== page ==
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School levy tax highly debated issue

By Staff | Oct 29, 2010

Shepherdstown residents and others across the county debate the renewal of the school levy tax as Election Day approaches, Nov. 2.

According to Jefferson County School Board Vice President Gary Kable, “It takes a community to educate a child, and the funding of an education takes a community too.”

This is what he would like the citizens of Jefferson County to remember as they vote yes or no for the renewal of the school levy tax.

The tax has been in place in Jefferson County since 1946 and is currently 25 percent of the County’s operating budget for schools. As Kable explained at a meeting of concerned citizens held last week in the Shepherdstown Volunteer Fire Department’s fire hall, the levy will continue to generate between $18 million and $20 million dollars for area schools if renewed, to fund things like textbooks, summer and after-school instruction, as well as the supplemental salary of teachers and other school employees.

Without the tax, Kable insists Jefferson County will be forced to operate at the state minimum requirement for West Virginia schools, relying instead on funds provided by the state alone and the local money generated from fees and table games- a fraction of the amount currently furnished by the levy.

In this case, supporters of the renewal tax argue that Jefferson County parents would be forced to foot the bill for the books and supplies necessary to teach their children each year and that the quality of education would drop.

Shepherdstown Elementary School Principal, Suzanne Offutt, who attended the meeting last Thursday night, said of the state minimum, “They say all you need is a classroom teacher. We know that isn’t a good quality education.”

In addition, supporters worry that the county would have the trouble finding qualified teachers.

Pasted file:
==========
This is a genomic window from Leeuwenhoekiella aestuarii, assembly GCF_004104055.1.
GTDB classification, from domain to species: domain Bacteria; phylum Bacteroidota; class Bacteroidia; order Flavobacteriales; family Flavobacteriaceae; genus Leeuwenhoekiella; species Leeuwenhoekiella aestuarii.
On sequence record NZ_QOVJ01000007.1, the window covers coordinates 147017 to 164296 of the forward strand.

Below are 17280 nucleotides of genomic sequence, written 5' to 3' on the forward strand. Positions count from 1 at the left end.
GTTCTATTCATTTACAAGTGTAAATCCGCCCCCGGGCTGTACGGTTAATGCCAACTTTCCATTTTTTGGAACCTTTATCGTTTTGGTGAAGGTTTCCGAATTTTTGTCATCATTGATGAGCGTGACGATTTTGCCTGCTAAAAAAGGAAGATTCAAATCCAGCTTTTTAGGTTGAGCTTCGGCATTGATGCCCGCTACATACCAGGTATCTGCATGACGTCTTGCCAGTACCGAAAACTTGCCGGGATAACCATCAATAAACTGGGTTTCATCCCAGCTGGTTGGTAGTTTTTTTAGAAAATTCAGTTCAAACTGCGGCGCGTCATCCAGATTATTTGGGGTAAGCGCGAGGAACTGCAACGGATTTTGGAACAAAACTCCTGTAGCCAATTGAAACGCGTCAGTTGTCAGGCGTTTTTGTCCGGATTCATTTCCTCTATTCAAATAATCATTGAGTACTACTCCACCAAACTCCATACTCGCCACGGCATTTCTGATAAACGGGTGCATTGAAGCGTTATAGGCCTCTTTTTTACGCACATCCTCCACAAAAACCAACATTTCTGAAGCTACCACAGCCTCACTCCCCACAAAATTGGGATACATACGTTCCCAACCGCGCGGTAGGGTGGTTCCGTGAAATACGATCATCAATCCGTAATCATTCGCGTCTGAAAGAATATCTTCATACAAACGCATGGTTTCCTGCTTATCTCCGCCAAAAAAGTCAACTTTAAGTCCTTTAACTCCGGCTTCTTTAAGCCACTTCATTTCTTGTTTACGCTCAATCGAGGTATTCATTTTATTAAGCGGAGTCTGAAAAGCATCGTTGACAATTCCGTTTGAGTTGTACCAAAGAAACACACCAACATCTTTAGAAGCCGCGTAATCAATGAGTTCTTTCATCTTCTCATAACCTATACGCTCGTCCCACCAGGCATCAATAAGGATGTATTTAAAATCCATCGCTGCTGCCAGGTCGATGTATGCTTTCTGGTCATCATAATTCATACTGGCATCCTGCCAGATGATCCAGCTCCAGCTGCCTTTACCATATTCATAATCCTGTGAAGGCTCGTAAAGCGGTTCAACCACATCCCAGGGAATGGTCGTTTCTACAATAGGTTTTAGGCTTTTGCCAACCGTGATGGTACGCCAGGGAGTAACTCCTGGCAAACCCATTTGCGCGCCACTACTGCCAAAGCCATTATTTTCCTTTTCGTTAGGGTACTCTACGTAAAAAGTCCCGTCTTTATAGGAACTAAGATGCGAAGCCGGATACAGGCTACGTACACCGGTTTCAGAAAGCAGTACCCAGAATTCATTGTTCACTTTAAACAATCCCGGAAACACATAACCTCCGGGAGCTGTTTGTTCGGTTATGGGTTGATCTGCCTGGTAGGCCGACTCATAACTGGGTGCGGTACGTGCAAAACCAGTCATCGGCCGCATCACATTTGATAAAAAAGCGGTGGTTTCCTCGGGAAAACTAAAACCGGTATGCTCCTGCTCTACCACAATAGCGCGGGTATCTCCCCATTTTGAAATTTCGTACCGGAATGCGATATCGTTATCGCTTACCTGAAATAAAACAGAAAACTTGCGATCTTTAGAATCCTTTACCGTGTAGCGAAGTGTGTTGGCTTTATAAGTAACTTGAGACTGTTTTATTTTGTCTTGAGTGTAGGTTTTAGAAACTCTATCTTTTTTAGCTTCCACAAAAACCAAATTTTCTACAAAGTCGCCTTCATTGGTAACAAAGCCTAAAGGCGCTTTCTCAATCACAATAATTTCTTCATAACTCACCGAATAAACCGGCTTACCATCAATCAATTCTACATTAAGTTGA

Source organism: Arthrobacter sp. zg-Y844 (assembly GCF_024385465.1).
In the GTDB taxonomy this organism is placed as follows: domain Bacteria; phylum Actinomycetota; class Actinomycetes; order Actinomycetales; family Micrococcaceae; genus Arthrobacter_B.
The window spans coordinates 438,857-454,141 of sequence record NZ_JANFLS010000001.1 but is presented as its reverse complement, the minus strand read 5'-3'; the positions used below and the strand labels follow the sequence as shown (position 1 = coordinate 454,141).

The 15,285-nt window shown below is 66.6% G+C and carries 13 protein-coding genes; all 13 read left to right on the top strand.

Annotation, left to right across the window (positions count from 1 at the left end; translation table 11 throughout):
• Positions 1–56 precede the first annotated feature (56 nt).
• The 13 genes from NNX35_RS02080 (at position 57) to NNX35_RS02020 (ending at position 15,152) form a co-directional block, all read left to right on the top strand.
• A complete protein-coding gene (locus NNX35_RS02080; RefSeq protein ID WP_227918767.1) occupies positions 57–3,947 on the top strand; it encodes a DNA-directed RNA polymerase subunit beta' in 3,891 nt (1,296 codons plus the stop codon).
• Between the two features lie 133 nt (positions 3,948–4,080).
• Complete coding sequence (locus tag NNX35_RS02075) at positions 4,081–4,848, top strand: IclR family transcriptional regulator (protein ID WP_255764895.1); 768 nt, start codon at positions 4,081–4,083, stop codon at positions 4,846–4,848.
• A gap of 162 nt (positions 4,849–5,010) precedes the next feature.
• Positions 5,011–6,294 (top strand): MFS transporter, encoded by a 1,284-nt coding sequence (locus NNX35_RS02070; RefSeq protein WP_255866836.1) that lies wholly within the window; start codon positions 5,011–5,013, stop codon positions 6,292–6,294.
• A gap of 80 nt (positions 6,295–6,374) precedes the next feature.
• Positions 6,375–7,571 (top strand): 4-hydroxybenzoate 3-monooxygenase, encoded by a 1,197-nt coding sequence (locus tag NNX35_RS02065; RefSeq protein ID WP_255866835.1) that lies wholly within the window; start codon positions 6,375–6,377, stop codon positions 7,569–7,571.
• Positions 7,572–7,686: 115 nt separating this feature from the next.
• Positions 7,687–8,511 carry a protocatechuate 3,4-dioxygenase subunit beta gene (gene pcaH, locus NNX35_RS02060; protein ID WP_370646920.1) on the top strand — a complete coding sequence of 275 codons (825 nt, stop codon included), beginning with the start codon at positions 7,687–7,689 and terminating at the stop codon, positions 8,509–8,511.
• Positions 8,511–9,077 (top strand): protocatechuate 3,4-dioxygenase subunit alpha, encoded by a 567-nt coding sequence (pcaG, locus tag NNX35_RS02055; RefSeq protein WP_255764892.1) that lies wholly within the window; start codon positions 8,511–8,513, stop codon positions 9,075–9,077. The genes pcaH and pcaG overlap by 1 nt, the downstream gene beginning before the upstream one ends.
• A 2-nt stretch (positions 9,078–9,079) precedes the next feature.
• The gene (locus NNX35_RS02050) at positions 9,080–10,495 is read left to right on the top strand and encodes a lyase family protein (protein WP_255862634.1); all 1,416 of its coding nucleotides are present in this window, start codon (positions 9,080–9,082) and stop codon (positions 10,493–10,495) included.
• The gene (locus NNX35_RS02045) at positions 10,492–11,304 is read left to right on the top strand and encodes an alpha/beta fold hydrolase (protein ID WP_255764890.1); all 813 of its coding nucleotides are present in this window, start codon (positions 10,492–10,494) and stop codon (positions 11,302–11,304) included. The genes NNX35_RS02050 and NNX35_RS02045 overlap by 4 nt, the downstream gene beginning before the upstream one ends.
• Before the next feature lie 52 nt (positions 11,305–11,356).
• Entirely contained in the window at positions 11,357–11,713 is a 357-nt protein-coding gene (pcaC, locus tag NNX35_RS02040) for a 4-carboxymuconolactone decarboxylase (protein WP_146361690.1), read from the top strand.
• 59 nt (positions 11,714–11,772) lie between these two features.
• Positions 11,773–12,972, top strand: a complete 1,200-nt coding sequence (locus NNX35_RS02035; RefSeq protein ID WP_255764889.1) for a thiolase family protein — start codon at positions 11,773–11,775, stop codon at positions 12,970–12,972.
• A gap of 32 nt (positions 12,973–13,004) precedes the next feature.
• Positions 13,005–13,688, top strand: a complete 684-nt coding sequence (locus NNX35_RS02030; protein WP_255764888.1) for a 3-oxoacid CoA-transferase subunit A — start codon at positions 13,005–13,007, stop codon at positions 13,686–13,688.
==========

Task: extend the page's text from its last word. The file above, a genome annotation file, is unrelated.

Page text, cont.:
“All of our personnel would lose their salary supplement provided by the levy,” Kable said.

He added, “We are the hole in the donut. We don’t have the (property) tax base to compete with these other (out of state) counties. We need this to continue to attract qualified teachers.”

But some members of the community disagree with the levy’s suggested benefits and are working for its repeal.

A small movement of anonymous citizens has organized an effort to vote down the renewal of the levy tax, and have begun to solicit public support. The group launched a blog at www.noexcesslevy.blogspot.com as a forum to articulate their views and the Facebook page, “Repeal Jefferson County’s Excess Levy (Tax).”

According to the site, the group’s main contention with what they call a “form of double taxation” is that it disproportionately taxes Jefferson County residents to provide funds for the whole state without guidelines to determine how the money is spent- a claim vehemently denied by supporters who assert that the funds collected from the tax stay in the county and “is 100 percent operating expenses,” or those explicitly used for teachers’ salaries and the day-to-day running of schools.

John Shoedel, a Harpers Ferry resident, asks the citizens of Jefferson County to vote no on the school levy.

“Last year the school board and its members were all for the table games,” Shoedel said. “They were going to be the cure-all, and now the board comes to ask for more money. Charleston decided that the table game money can only be used for capitol expenses. Did the board not realize that when they chose to back the games? Why not devise a better bill allowing the board to use the money on what they need?”

Shoedel does not belong to the “No Excess Levy Group.” He disagrees with their choice to remain anonymous.

“Now, even before the votes are counted, the board is saying if the levy is not passed, they will just table the same levy next year. How about cost cutting? Belt tightening?”

He added, “Sixty plus years of this levy and the end product is our school system. Until mismanagement no longer rules the day, vote ‘no’ on the school levy.”

Supporters of the renewal tax hope to maintain the funding necessary to provide the type of education they feel all residents of Jefferson County need and deserve, especially in an economic recession.

“If the education system fails, it will be a reflection on the community. If our education system fails, our economic development fails,” Kable said.

A spokesperson for “No Excess Levy” could not be reached for comment.